The Retribution of Mara Dyer, by Michelle Hodkin
Genres: Young Adult, Paranormal, Romance
The villain is the hero of her own story.
I finally have an excuse to use this image:
Warning: Spoilers. Spoilers everywhere.
The road that I have traveled while reading the Mara Dyer trilogy has not been an easy one. Unbecoming was sexist as hell, with slut-shaming and an egotistical douche of a love interest to match, but it was so creepy and mysterious, and overall, addicting. Instead of a book that I loved to hate, it was a book that I hated to love. Evolution started out strong but eventually grew tiring, with too many questions and not enough answers to satisfy. Then came the ending, which was terrible and made me really hesitant to finish the series.
Now that I have, I’m wondering what I ever saw in it in the first place.
For starters, it’s dull as fuck. The story sequence goes like this:
- Mara escapes Horizons with Jamie and Stella.
- Mara, Jamie and Stella go on a darling little road trip that takes up about half of the book.
- Mara starts screaming that they need to find Noah.
- Mara finds Noah, who starts fighting with his dad while Jude drools in the corner.
- Mara and Noah have sex in the worst sex scene I have ever read.
- The end.
So, in the book’s defense, the reason why I may not be able to recollect all of the details is because I was too bored to care.
Retribution is a gigantic mess. I mean that. Michelle Hodkin opened up too many doors, and now it feels like a race to close all of them before the book ends. There are theories being thrown around everywhere to try and connect things, to tie loose ends, and it is a headache to read. In the end, it’s all just garbled, scientific bullshit that sounds ridiculous and makes absolutely no sense. The root of Mara and Noah’s powers – the biggest question in the series, the one that I’d been dying to know – is absolutely pathetic. Supposedly there is a gene that all of these kids have that give them supernatural powers. That’s it. That’s the giant secret. This gene is also what leads to self-harm, depression, anorexia, bipolar disorder, etc. and etc., and I think that’s the stupidest thing I’ve ever heard. It’s never really explained. Hodkin tries, just a tiny bit, but because everything is coming so fast, it’s jumbled and confusing.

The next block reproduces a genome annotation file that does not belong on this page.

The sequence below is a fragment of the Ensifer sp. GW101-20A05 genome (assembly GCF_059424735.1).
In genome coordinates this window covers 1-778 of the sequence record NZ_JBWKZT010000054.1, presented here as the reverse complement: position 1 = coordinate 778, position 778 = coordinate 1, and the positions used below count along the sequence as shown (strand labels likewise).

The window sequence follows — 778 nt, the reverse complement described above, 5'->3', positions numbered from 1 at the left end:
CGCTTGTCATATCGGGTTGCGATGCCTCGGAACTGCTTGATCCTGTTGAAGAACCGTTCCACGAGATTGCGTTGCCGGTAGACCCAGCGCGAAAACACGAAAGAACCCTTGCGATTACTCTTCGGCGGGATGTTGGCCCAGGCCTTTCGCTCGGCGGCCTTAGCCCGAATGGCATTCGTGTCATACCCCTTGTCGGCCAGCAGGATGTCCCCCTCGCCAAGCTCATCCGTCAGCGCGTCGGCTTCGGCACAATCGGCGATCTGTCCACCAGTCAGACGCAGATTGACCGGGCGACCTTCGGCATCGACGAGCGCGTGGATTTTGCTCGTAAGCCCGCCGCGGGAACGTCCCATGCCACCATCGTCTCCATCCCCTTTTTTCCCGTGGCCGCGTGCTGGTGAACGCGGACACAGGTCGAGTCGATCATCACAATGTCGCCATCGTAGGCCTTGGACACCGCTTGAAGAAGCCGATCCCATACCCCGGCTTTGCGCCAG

There are also a lot of holes in the plot of this book in particular. There is one scene that really pisses me off. It’s near the beginning, when Mara, Jamie, and Stella are on the run, and they hitch a ride with this psychopathic cowboy. They stop to use the bathroom and the guy attacks Stella, who finally decides to say, “He’s done this before. He’s going to kill us.” Do you know why this pisses me off? It’s because Stella can read minds. She can read minds, and yet she didn’t say anything when they were at the bar, didn’t say anything before they got into the truck, not even something moderately helpful like, “Run.” That means that the entire situation could’ve been avoided, but it wasn’t, and rape was used as a plot device in order to make Mara look like a tragic hero when she saved Stella and murdered the attacker.
I could go on – flimsy characters, bland writing, the absolute worst explanation for the connection between Mara’s grandmother and Noah’s mother, one that still makes absolutely no sense to me – but I won’t, because I’m boring myself to death.
Retribution doesn’t feel like a satisfying conclusion at all – although with a spin-off series in the works, it begs the question of whether it was purposeful, meant to drag the story out even further. I read this book for the sole purpose of the spin-off, but after this, I think I’ll pass.
The Mara Dyer trilogy is an absolute waste of time.